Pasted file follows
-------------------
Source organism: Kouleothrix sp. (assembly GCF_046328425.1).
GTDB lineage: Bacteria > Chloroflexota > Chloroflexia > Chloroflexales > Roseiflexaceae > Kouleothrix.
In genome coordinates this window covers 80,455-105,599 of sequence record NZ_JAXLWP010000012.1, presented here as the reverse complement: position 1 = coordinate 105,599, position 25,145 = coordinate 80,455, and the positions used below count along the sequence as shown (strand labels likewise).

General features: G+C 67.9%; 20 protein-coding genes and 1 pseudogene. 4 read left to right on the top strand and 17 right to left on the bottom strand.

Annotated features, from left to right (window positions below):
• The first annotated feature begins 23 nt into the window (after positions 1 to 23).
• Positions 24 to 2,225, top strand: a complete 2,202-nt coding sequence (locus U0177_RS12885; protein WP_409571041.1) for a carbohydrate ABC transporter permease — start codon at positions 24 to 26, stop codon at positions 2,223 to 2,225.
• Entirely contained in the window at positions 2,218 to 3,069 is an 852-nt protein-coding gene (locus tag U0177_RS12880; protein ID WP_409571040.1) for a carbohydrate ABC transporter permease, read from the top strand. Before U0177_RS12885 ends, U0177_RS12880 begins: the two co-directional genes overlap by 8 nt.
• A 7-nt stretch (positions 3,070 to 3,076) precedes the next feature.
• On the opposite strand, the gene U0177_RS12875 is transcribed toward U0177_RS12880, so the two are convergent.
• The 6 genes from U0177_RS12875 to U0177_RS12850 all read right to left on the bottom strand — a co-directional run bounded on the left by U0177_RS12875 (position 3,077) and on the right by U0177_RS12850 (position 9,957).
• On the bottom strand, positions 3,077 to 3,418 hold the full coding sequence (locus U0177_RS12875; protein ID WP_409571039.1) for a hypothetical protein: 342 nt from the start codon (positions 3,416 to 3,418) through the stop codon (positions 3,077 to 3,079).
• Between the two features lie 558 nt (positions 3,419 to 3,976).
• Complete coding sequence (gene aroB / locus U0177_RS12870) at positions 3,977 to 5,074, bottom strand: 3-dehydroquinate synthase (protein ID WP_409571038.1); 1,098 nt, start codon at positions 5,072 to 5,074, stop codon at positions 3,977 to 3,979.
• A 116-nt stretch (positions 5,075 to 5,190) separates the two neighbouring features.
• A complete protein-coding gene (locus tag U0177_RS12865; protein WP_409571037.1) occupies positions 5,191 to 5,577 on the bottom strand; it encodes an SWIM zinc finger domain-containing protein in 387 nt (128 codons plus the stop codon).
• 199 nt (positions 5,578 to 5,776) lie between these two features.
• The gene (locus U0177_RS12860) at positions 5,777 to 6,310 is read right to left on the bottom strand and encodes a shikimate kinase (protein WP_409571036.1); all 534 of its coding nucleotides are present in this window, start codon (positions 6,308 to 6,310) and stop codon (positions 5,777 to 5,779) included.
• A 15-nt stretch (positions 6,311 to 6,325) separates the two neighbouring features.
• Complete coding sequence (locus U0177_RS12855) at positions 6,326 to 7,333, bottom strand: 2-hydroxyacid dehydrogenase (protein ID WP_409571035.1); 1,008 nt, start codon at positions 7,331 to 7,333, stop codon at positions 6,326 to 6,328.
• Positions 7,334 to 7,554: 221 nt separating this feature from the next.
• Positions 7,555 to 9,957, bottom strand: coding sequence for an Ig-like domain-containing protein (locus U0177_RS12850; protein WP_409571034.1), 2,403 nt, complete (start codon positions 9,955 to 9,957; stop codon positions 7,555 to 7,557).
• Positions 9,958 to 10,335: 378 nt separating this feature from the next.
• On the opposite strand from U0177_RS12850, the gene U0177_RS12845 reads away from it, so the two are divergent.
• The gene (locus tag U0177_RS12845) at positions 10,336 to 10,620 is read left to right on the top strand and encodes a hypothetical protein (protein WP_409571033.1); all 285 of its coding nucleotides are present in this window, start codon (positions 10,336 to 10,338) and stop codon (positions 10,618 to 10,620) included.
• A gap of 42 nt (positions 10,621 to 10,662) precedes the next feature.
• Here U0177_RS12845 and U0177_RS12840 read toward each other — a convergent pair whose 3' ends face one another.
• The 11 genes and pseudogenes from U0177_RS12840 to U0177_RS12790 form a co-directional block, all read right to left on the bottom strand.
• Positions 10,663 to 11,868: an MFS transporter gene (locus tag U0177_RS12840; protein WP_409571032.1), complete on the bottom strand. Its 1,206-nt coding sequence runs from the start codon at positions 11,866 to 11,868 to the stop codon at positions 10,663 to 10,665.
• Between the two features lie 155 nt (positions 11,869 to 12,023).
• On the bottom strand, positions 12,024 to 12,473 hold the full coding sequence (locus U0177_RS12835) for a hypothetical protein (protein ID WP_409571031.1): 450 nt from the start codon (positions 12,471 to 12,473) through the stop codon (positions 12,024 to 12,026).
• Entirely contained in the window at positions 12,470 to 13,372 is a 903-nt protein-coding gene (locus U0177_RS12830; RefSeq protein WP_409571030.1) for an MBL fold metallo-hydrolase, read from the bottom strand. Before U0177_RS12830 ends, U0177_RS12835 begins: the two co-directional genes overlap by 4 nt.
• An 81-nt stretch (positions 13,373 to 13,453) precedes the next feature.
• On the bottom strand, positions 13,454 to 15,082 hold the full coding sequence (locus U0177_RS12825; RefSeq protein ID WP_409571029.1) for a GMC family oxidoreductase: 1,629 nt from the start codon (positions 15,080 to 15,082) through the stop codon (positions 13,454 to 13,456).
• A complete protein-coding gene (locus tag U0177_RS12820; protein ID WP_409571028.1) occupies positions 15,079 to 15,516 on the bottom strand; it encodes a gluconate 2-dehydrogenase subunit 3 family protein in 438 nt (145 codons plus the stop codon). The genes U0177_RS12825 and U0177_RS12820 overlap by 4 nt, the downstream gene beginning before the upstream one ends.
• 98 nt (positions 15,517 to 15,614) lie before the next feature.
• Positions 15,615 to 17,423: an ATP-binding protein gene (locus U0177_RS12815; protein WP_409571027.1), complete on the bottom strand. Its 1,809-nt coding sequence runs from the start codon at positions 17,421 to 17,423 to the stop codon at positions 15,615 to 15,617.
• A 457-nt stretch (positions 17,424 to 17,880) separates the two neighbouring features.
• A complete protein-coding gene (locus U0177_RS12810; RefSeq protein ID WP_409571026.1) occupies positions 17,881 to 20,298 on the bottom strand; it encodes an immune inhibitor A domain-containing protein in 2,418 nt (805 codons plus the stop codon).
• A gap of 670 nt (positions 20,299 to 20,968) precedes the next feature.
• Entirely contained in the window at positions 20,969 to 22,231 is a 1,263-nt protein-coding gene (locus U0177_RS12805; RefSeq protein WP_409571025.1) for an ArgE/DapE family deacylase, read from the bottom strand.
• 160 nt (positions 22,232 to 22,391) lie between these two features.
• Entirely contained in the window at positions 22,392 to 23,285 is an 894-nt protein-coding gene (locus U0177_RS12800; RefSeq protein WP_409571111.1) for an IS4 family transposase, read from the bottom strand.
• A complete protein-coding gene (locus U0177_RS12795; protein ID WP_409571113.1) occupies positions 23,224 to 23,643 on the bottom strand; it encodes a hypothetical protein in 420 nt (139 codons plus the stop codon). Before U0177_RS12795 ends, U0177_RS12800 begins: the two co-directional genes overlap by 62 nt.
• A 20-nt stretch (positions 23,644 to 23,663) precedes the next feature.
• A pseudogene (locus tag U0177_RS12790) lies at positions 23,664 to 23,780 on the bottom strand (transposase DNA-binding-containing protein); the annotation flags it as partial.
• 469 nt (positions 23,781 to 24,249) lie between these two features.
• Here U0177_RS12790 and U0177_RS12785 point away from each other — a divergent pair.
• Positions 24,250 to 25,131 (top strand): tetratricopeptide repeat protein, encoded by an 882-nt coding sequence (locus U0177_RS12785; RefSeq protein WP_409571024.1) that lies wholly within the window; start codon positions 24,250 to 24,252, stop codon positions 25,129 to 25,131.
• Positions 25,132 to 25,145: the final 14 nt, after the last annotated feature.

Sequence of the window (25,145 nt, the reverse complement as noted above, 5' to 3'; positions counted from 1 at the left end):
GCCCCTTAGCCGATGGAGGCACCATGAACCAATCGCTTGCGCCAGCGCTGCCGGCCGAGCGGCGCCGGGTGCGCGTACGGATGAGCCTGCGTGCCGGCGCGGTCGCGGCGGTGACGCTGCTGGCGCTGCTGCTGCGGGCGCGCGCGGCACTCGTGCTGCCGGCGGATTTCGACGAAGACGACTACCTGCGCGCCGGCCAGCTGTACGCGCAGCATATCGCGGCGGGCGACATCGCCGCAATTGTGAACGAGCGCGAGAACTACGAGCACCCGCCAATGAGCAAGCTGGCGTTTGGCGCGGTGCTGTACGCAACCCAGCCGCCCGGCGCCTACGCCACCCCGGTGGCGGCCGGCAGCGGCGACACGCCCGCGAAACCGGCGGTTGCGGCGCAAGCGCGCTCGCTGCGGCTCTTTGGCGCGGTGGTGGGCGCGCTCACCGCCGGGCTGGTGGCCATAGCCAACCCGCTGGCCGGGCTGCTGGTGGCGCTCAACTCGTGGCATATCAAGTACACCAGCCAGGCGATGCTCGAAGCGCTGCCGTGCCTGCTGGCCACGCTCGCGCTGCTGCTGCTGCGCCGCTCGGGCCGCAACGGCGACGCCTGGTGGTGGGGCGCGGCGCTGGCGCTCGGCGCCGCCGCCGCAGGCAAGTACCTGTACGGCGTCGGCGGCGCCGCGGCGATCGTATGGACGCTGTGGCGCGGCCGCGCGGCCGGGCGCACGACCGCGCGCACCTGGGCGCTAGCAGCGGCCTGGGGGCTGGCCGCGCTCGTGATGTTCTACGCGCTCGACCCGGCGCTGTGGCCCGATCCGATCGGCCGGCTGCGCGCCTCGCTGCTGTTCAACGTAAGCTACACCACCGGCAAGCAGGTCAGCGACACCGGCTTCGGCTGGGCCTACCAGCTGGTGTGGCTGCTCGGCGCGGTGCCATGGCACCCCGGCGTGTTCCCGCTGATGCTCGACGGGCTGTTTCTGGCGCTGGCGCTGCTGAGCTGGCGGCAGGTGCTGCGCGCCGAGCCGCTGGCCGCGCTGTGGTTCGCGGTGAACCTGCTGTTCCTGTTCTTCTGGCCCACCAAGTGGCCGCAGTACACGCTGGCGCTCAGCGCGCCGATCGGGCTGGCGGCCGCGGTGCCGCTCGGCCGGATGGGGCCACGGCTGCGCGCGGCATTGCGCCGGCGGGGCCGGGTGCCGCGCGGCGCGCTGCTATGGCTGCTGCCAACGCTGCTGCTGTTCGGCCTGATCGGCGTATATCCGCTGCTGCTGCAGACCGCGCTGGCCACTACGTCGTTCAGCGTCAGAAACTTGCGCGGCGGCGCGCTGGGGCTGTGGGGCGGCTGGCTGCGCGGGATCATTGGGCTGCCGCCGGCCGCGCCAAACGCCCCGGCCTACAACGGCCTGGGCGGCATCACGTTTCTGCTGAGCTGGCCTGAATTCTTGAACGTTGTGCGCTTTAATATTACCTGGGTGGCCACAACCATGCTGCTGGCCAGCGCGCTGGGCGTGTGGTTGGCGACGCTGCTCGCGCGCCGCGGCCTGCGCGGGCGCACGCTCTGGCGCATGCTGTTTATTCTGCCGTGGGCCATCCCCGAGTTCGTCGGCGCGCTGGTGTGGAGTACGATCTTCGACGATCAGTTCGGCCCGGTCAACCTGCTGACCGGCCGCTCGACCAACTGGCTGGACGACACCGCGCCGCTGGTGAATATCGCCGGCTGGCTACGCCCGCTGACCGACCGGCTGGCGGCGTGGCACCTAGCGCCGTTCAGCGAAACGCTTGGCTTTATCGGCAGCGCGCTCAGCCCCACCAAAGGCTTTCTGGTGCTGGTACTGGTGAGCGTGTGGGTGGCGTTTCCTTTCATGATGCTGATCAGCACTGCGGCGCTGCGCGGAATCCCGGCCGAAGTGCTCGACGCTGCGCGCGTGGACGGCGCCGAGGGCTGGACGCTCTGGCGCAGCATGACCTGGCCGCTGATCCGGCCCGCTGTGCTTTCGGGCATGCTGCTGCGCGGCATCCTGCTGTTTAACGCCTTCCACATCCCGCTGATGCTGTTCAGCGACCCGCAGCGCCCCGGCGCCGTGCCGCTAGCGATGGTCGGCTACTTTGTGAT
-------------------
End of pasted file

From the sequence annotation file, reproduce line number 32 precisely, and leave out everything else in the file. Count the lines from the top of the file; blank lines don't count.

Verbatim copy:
• Entirely contained in the window at positions 12,470 to 13,372 is a 903-nt protein-coding gene (locus U0177_RS12830; RefSeq protein WP_409571030.1) for an MBL fold metallo-hydrolase, read from the bottom strand. Before U0177_RS12830 ends, U0177_RS12835 begins: the two co-directional genes overlap by 4 nt.